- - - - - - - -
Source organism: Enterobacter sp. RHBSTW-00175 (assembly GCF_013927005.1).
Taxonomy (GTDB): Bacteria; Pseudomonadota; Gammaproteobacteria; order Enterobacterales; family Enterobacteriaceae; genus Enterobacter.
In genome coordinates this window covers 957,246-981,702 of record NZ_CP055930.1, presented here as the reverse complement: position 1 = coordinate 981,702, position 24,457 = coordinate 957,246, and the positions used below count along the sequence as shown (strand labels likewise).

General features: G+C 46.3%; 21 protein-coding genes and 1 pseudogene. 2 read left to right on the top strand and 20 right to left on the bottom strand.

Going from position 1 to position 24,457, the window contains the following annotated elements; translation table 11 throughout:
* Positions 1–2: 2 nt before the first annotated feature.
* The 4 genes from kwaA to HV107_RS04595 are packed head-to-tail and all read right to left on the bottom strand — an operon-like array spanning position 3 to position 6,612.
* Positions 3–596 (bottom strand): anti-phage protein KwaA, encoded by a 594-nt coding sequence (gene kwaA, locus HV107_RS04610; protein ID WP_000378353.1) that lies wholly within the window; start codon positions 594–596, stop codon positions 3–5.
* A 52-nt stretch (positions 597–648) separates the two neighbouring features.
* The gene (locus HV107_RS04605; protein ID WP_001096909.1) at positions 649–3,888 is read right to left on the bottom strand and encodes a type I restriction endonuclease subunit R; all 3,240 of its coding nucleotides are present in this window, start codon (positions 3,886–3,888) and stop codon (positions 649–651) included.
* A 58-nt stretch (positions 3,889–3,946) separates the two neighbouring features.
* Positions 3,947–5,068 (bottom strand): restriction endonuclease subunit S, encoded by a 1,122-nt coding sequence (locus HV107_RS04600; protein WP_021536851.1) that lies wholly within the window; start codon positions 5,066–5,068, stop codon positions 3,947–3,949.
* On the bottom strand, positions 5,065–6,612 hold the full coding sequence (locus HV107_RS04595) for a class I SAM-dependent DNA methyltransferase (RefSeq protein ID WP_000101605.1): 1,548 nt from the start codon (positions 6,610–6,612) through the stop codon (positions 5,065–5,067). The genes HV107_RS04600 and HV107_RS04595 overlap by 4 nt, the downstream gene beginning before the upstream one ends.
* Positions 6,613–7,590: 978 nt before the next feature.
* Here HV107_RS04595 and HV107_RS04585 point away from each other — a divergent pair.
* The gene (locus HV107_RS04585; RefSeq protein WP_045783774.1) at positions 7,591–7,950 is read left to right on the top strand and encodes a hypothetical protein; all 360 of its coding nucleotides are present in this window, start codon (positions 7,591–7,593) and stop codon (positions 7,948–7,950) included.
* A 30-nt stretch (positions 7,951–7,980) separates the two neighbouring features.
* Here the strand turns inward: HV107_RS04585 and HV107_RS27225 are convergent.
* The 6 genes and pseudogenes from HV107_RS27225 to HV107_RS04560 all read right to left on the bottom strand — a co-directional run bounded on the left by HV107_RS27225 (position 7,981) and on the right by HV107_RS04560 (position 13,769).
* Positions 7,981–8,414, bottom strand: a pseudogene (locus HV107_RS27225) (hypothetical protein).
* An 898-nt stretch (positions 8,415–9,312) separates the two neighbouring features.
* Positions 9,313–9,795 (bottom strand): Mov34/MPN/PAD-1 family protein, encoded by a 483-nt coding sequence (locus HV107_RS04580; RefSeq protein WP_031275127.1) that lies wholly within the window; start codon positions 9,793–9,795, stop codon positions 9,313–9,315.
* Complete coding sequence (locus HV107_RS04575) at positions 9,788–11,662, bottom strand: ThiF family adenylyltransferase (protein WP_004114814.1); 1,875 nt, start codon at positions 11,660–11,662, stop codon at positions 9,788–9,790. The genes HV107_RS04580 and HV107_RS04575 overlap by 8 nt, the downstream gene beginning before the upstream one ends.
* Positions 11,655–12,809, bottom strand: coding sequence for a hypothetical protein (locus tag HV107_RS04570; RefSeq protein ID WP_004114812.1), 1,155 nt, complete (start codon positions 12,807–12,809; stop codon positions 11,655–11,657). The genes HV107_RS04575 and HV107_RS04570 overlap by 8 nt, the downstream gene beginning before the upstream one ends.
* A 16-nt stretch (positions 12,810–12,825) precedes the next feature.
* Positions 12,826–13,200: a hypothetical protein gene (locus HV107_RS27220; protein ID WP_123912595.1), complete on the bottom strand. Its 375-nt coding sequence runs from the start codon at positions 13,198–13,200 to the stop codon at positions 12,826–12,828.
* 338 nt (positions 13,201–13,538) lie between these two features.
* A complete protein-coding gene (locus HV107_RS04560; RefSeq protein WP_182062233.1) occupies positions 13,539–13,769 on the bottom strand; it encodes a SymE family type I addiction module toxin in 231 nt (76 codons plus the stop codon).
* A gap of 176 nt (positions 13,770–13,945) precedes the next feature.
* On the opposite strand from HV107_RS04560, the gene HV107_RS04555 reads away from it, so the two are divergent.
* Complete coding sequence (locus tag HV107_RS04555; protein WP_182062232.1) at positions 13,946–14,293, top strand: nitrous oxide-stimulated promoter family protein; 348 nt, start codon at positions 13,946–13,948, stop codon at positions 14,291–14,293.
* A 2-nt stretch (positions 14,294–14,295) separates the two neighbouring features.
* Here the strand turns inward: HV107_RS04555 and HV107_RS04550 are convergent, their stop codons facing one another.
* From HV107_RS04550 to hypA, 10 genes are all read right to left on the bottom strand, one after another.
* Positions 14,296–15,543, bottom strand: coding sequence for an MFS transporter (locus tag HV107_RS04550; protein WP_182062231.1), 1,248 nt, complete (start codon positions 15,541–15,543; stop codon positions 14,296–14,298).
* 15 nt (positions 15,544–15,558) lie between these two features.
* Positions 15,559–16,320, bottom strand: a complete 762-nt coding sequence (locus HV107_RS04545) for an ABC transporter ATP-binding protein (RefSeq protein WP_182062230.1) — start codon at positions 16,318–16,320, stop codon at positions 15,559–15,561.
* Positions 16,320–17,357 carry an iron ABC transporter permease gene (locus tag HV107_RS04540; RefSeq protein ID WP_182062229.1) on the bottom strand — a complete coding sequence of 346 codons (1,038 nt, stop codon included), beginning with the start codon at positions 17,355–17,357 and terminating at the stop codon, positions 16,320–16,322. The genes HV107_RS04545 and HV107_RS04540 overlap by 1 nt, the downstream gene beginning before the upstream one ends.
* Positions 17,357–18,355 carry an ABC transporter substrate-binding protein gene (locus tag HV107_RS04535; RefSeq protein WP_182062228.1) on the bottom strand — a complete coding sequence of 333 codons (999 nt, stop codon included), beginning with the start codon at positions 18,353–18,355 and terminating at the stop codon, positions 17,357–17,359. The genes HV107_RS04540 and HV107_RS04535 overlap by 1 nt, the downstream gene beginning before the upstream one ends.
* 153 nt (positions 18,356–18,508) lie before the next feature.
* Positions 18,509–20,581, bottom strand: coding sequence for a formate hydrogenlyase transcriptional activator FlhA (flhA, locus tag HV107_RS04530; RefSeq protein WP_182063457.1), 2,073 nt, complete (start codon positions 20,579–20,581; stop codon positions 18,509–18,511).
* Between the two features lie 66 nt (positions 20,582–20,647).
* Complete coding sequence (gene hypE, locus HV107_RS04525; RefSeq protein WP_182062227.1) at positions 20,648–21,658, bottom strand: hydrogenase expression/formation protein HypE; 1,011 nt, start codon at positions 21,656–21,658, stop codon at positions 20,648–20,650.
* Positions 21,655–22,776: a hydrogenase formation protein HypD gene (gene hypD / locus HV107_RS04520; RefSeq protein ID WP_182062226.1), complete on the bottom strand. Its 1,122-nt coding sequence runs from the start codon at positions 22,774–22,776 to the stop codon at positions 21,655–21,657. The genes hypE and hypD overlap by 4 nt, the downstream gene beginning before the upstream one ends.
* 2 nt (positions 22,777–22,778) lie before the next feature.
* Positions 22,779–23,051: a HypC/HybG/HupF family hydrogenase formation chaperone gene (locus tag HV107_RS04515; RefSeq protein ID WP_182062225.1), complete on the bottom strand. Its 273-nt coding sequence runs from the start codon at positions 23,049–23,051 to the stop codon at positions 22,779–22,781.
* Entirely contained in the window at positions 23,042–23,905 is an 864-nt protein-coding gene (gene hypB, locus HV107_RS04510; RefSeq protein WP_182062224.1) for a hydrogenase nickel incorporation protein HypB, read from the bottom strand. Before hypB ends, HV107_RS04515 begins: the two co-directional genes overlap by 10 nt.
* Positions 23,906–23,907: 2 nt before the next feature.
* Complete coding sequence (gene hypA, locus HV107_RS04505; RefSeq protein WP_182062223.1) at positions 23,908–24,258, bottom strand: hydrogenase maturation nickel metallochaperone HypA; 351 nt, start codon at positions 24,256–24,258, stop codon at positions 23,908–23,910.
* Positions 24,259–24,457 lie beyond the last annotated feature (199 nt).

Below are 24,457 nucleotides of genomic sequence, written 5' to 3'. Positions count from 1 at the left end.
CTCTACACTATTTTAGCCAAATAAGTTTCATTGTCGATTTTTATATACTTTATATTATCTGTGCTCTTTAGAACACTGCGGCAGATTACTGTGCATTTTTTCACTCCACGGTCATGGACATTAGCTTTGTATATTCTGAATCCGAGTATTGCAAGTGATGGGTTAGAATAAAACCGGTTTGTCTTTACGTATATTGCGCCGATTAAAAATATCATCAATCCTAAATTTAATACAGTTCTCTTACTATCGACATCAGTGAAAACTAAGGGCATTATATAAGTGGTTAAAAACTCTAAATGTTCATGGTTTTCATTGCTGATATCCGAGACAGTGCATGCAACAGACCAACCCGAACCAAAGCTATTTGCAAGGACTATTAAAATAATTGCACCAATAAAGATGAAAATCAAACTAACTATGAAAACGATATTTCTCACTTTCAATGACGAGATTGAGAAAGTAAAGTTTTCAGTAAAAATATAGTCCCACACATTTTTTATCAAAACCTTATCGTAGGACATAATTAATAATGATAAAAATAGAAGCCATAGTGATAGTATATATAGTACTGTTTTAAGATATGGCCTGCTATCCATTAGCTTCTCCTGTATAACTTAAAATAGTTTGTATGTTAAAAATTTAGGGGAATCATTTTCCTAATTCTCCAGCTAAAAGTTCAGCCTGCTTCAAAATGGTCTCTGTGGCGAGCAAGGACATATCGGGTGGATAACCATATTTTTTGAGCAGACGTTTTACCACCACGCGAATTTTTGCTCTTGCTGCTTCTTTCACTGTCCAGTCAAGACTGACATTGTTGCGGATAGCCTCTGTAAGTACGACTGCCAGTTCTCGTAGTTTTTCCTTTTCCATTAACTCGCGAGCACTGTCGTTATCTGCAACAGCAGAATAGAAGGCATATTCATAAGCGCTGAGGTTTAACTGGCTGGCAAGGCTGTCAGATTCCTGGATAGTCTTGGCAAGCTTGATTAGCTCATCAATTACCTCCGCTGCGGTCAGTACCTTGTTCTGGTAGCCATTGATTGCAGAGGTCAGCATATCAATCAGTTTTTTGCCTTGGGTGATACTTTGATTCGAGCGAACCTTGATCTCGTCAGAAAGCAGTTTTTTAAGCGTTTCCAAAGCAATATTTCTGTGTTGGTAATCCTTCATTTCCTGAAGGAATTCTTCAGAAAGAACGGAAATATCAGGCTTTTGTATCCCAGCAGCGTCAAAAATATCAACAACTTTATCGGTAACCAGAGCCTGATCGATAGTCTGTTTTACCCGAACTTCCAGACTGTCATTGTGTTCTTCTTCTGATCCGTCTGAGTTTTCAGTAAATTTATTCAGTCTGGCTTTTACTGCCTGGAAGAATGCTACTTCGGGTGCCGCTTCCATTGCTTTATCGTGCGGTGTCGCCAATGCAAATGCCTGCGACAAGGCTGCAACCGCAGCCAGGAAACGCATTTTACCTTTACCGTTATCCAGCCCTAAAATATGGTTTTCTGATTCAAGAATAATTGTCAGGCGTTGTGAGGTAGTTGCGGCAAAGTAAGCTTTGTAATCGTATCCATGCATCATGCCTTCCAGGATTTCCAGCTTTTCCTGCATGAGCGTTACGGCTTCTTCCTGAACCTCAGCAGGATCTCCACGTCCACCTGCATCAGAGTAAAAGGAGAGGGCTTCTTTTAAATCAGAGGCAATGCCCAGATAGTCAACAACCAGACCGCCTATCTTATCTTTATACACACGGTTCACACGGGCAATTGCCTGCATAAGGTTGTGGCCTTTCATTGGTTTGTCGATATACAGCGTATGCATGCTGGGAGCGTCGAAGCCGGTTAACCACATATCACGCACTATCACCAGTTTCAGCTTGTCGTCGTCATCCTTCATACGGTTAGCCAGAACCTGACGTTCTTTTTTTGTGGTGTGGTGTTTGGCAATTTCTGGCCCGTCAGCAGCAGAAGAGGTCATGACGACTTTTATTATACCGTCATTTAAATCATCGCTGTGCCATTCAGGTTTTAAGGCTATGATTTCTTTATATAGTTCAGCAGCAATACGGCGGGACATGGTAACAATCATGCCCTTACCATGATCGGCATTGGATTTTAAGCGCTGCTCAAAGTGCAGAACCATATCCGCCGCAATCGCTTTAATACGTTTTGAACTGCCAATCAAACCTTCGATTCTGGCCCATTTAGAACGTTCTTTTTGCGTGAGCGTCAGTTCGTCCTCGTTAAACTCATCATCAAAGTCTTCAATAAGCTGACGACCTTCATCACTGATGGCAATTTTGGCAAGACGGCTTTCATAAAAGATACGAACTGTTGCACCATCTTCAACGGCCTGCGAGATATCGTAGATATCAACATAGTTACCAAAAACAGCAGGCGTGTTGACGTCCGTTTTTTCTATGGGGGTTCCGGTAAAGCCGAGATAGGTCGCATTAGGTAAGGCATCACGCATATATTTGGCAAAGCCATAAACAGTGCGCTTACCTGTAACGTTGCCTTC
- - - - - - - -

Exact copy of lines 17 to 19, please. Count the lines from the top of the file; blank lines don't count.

* A 30-nt stretch (positions 7,951–7,980) separates the two neighbouring features.
* Here the strand turns inward: HV107_RS04585 and HV107_RS27225 are convergent.
* The 6 genes and pseudogenes from HV107_RS27225 to HV107_RS04560 all read right to left on the bottom strand — a co-directional run bounded on the left by HV107_RS27225 (position 7,981) and on the right by HV107_RS04560 (position 13,769).